Happy Retreat, the estate of Charles Washington, founder of Charles Town and younger brother of George Washington, is up for sale. Happy Retreat was built in 1780 on 12 acres.
This is the Happy Retreat's parlor. George Washington wrote in his diaries of staying at his brother's estate, sleeping in what he called the pink room, on the second floor.
CHARLESTON, W.Va. -- A 12-acre estate in West Virginia's Eastern Panhandle with ties to President George Washington's family is up for sale.The estate, Happy Retreat, was built more than 230 years ago by Charles Washington, the founder of the city of Charles Town and the youngest brother of George Washington. Bill Gavin bought the property in 1968. He died in 2010, and no one currently lives there.Real estate agent Gary Gestson said Gavin's family wants to sell the property to someone who appreciates its historic significance. The asking price is about $900,000. The two-story house on the property has eight bedrooms and five bathrooms."It's time to get it in the hands of a steward who can take it to the next level," Gestson said. "It needs to be lived in, cared for and enjoyed. It needs stewardship in the way that only someone who is living there can do."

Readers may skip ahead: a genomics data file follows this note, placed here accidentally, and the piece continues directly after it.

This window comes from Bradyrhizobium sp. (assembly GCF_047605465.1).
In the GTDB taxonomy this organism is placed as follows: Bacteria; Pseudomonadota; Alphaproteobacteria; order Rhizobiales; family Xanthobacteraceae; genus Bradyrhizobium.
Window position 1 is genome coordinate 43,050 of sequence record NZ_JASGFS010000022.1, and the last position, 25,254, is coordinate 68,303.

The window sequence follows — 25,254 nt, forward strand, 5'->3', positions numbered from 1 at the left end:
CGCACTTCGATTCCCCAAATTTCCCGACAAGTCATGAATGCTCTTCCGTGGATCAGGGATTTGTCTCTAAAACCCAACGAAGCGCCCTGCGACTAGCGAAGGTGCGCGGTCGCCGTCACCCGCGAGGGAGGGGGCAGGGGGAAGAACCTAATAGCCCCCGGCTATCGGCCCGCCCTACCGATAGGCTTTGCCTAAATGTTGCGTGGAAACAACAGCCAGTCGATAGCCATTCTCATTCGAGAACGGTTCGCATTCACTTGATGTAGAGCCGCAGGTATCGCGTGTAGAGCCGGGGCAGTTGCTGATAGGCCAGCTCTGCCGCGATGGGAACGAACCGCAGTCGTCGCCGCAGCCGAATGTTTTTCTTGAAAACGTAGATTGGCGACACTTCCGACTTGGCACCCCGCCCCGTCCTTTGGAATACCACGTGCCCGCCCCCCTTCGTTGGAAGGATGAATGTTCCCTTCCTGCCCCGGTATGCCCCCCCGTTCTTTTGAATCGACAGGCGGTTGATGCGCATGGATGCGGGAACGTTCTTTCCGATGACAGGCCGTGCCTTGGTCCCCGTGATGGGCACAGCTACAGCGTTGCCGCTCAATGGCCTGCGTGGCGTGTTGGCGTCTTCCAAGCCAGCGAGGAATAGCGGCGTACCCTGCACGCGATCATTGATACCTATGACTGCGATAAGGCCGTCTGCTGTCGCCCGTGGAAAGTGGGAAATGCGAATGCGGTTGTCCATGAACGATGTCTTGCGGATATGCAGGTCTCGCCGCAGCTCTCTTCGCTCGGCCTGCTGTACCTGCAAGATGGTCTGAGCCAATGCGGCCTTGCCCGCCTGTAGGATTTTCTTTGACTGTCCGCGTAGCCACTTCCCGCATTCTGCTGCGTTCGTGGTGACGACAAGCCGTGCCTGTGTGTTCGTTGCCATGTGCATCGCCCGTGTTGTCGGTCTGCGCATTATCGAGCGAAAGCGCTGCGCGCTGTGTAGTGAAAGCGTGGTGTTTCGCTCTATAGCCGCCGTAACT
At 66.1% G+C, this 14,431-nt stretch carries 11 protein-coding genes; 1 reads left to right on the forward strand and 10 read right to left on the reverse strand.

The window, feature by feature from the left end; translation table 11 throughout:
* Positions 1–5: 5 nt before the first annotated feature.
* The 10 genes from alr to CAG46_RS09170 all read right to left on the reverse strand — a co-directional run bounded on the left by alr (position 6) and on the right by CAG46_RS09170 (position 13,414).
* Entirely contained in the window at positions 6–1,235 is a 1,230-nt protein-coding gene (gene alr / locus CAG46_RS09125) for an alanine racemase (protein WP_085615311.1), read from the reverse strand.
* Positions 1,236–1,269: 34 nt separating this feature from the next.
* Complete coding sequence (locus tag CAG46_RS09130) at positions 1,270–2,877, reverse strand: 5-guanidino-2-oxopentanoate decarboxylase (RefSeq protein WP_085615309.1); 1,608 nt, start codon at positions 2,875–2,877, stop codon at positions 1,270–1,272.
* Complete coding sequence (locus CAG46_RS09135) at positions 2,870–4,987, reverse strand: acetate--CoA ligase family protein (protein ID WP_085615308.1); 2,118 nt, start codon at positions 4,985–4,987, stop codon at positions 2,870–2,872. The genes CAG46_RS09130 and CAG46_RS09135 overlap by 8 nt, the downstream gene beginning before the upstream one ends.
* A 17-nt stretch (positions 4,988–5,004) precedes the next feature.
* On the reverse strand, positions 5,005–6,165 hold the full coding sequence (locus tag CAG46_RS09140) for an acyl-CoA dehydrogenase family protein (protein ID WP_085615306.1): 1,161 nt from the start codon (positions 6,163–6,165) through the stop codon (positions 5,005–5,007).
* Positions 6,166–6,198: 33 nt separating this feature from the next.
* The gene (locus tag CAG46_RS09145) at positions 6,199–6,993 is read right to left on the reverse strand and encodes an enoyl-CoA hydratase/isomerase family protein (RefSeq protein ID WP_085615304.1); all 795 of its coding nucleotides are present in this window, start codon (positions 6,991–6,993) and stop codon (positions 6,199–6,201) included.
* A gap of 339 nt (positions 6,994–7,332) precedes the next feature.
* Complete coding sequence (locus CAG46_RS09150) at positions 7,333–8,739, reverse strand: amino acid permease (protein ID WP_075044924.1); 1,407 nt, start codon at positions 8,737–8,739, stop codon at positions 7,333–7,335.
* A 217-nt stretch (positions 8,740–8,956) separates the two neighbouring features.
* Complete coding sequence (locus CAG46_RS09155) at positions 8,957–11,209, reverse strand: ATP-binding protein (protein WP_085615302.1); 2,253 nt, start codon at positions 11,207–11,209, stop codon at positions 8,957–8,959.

Charles Washington is credited with founding Charles Town. In addition to using his own name for the town, he honored members of the Washington family by naming its streets after them. The city of 6 square miles is about 70 miles northwest of Washington, D.C. It eventually became the seat of Jefferson County.Charles Washington left Fredericksburg, Va., and started building the house in 1780. He lived there until his death in 1799. Gestson said George Washington's diaries mention his visits to Happy Retreat."George Washington did sleep there on many occasions and, in his diaries, he talked about sleeping in the pink room, which is actually the bedroom above the dining room. It's no longer pink. It's basically in the same condition as when George Washington was there," Gestson said. "I think most people would feel kind of a chill went down their neck when they step into that bedroom."There's been a good amount of interest from potential buyers from the Washington area. While any buyer can do as they wish, "the person who's going to be interested in it is going to be, by nature, the type of person who would care for and respect a house like this," Gestson said."You can spend close to $1 million on a lot of homes in and around Charles Town or in West Virginia," he said. "This one, it's unique. You're walking in the footsteps of giants there. I think anybody who would be interested in a property like this is going to be the right type of person. The sellers are going on faith."In 2003, Gavin told a City Council meeting he no longer could maintain the property and wanted the city to convert the house into a public museum or preserve the overall property as green space. Gavin said a friend questioned his decision to acquire the house, saying it would be "just too much for you to keep up. He was right."According to the local preservation group Friends of Happy Retreat, the estate was built in three phases. The final phase began in 1837 after Judge Isaac Douglass bought the property, resulting in the addition of second stories to the two wings and the completion of a central portion connecting them.Gavin asked $2.5 million for the property when he tried to sell it in 2008. Friends of Happy Retreat had tried to raise money in an attempt to acquire it.